Valdemar Knudsen

  (Redirected from Valdemar Emil Knudsen)

Valdemar Emil Knudsen (August 5, 1819 – January 5, 1898) was a sugarcane plantation pioneer on west Kauai, Hawaii.[1]

Valdemar Knudsen, c. 1875


Valdemar Emil Knudsen was born in Kristiansand, in Vest-Agder county, Norway. He was college-trained in botany and science in Copenhagen. Knudsen was successful both as a publisher in New York City and as a merchant during the California gold rush of the 1840s. He learned the languages of the local Indians and helped them with advice in legal matters. In November 1849, he was part of the California Constitutional Convention.


Knudsen arrived in Kekaha, Kauai, Hawaii in 1856. He managed the Grove Farm Plantation which was then owned by Hermann A. Widemann. The Kingdom of Hawaii contracted with Knudsen for the removal of armaments from Russian Fort Elizabeth, east of the town of Waimea. In a letter sent to Honolulu, Knudsen listed an inventory of the guns at the fort following a survey made in 1862.[2]

Knudsen subsequently bought a 30-year lease on Hawaiian crown lands in the Waimea district where he established a ranch. He worked in partnership with ship captain Henrik Christian L’Orange (1843-1916) from Halden, Norway. Using an old Hawaiian ditch at Waiele, Knudsen drained and reclaimed about 50 acres (200,000 m2) on which he planted sugarcane in 1878. This cane, of the Lahaina variety, was the first commercially grown sugarcane in Kekaha. This plantation formed the basis of the Kekaha Sugar Company.[3][4][5]

Knudsen's nephew, Hans Peter Faye, drew up much of the plantation's design. Kekaha Sugar was initially seen as a shaky investment with a need for great amounts of capital to build an infrastructure of canals, pumps, water systems and other facilities needed to overcome its inherent physical disadvantages. These pioneering years were rough ones for the growers who lacked an abundant water supply on Kauai.[6] The plantation railroad was started in 1884. Mules pulled the cane cars until 1886, when they were replaced with German-built locomotives.[7]

Valdemar Knudsen forwarded birds to the Smithsonian Institution as early as 1866. Knudsen's efforts put Kauai ahead of the other Hawaiian islands in terms of ornithological knowledge for a time. He first collected the Kauaʻi ʻakialoa (Akialoa (ellisiana) stejnegeri). Leonhard Stejneger first described the species from a specimen collected by Valdemar Knudsen. The Hawaiian stilt (Himantopus mexicanus knudseni) is named for him.[8]

Knudsen was appointed by the King Kalākaua to a seat in the House of Nobles. Knudsen turned down the seat but served as an elected representative of the people in 1860. His knowledge of law and the fact that he spoke the 3 Hawaiian languages fluently suited him for office. Knudsen also served as a member of the House of Representatives under the Monarchy and joined the Provisional Government after Queen Liliuokalani was deposed in 1893.[9]

Personal lifeEdit

Photographed in Vienna, 1885, Valdemar Knudsen and his children. Standing left to right: Ida, Maud, and Augustus. Sitting left to right: Eric, Arthur and Valdemar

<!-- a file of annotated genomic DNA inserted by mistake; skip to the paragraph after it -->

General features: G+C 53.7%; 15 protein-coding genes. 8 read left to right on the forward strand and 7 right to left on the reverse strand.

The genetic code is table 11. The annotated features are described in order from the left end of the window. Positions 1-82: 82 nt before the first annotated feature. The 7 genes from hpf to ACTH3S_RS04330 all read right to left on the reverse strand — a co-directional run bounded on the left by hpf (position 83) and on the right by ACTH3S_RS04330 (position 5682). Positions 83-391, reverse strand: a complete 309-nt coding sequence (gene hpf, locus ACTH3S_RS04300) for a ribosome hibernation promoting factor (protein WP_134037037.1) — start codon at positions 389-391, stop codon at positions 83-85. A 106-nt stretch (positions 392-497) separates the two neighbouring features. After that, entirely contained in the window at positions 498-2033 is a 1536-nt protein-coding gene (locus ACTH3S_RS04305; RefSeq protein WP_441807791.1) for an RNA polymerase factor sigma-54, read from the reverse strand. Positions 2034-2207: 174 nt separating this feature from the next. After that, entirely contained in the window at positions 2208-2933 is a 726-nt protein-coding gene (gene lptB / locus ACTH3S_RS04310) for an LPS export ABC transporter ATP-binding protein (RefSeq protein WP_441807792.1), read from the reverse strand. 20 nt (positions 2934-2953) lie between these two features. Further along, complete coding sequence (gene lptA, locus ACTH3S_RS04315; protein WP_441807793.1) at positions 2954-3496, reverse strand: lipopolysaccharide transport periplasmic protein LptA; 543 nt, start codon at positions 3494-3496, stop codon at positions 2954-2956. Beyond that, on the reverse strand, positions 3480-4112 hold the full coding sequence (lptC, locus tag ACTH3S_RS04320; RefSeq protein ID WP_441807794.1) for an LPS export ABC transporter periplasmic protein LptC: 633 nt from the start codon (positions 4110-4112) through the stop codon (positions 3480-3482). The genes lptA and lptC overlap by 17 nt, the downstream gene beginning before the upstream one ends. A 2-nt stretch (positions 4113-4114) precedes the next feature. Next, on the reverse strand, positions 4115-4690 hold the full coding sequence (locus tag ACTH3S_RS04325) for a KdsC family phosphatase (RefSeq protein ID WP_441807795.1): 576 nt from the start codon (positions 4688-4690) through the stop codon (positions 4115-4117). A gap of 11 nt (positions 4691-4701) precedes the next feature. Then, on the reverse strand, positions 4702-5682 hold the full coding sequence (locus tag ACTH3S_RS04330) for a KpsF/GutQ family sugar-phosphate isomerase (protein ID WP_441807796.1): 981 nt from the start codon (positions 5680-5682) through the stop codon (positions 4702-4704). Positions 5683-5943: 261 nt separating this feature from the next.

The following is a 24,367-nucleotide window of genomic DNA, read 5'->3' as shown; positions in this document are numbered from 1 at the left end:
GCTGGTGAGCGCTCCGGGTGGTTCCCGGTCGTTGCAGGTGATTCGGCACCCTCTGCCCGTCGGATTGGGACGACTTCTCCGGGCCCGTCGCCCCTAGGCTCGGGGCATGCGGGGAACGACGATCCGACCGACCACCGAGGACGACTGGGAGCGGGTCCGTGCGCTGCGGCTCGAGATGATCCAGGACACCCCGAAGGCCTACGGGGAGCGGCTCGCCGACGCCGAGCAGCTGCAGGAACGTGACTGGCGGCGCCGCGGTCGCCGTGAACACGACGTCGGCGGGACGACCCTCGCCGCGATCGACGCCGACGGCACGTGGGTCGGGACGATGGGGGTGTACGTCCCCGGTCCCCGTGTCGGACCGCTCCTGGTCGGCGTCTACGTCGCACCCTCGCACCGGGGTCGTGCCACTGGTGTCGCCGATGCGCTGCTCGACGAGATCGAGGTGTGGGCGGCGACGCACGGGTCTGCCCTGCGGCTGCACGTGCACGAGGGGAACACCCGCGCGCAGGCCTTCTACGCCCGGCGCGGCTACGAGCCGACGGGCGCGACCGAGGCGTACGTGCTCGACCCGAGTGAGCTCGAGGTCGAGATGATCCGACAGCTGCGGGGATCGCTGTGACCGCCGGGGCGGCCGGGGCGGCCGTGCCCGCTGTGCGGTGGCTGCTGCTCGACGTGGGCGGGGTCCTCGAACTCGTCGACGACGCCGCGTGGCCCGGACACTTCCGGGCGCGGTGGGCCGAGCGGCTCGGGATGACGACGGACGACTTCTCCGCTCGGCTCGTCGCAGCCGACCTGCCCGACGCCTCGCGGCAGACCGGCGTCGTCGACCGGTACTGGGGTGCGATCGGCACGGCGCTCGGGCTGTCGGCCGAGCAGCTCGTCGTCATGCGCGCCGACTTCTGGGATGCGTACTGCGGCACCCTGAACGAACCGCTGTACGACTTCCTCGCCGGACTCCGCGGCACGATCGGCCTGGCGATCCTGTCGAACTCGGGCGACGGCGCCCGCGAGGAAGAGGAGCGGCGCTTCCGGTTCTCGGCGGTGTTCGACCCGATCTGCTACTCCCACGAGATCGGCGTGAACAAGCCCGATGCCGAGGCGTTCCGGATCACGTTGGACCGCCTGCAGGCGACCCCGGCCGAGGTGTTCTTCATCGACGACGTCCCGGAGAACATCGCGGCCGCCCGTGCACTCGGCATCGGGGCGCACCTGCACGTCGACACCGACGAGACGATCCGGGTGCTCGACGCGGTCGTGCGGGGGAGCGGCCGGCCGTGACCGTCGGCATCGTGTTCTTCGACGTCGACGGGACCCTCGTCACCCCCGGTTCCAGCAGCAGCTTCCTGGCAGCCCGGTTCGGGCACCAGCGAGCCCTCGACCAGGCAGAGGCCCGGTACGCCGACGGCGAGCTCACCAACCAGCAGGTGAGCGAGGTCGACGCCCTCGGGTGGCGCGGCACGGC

During February 1867, Knudsen married Anne McHutcheson Sinclair, with whom he had five children: Ida, Augustus, Maud, Eric and Arthur, born between 1868 and 1875. Following his death, there were claims of allegedly illegitimate children which resulted in failed attempts of taking over the Kekaha Sugar Company.[10] Valdemar Knudsen was known to the Hawaiians as Kanuka. In 1945, his son Eric Alfred Knudsen published Kanuka of Kauai, a book on the life of his father, as well as the Hawaiian natives who befriended him.


  1. ^ The Krotona Colony’s Kaua’i Connection (Under the Hollywood Sign)
  2. ^ "West Kauai Historic Timeline (Chris Faye. West Kauai Visitor Center)" (PDF). Archived from the original (PDF) on 2011-07-24. Retrieved 2010-08-29.
  3. ^ L'Orange (Store norske leksikon)
  4. ^ The Kekaha Sugar Company (University of Hawaii at Manoa Library)
  5. ^ "Norwegians in Hawaii (The Scandinavian Club of Hawaii)". Archived from the original on 2011-07-28. Retrieved 2010-08-29.
  6. ^ Kekaha Sugar Company History (University of Hawaii at Manoa Library)
  7. ^ Ghosttowns of the Territory of Hawaii (Kekaha Sugar Company -- Kauai)
  8. ^ Akikiki (The National Science Foundation)
  9. ^ "Valdemar Knudsen (Eric A. Knudsen Trust)". Archived from the original on 2011-02-17. Retrieved 2010-03-30.
  10. ^ Kauai: The Separate Kingdom (Joesting, Edward. University of Hawaii Press: 1984. ISBN 978-0-8248-1162-4)
  11. ^
  12. ^

Other sourcesEdit

  • Gripsland, Torbjorn (2004) Forgotten Norwegians in Hawaii (emgirantforlaget)
  • Knudsen, Eric A. and Gurre P. Noble (1945) Kanuka of Kaua‘i: The Story of a True Pioneer (Mutual Publishing)
  • Mills, Peter R. (2002) Hawaii's Russian Adventure: A New Look at Old History (University of Hawaii Press) ISBN 978-0-8248-2404-4
  • Moe, Jon (1975) Akamai: Sagaen om den norske utvandring til Hawaii (Gyldendal) ISBN 978-82-05-08379-0
  • Satrum, Joe (2011). 1881 - Norwegians in Hawaii (PDF). Norwegian-American Seminar XI, Norwegian-American Historical Association in Norway.
  • Stejneger, Leonhard Hess (1887) Birds of Kauai Island, Hawaiian Archipelago collected by Mr. Valdemar Knudsen (Washington: Smithsonian Institution)
  • Wilcox, Carol (1998) Sugar Water (University of Hawaii Press) ISBN 978-0-8248-2044-2

External linksEdit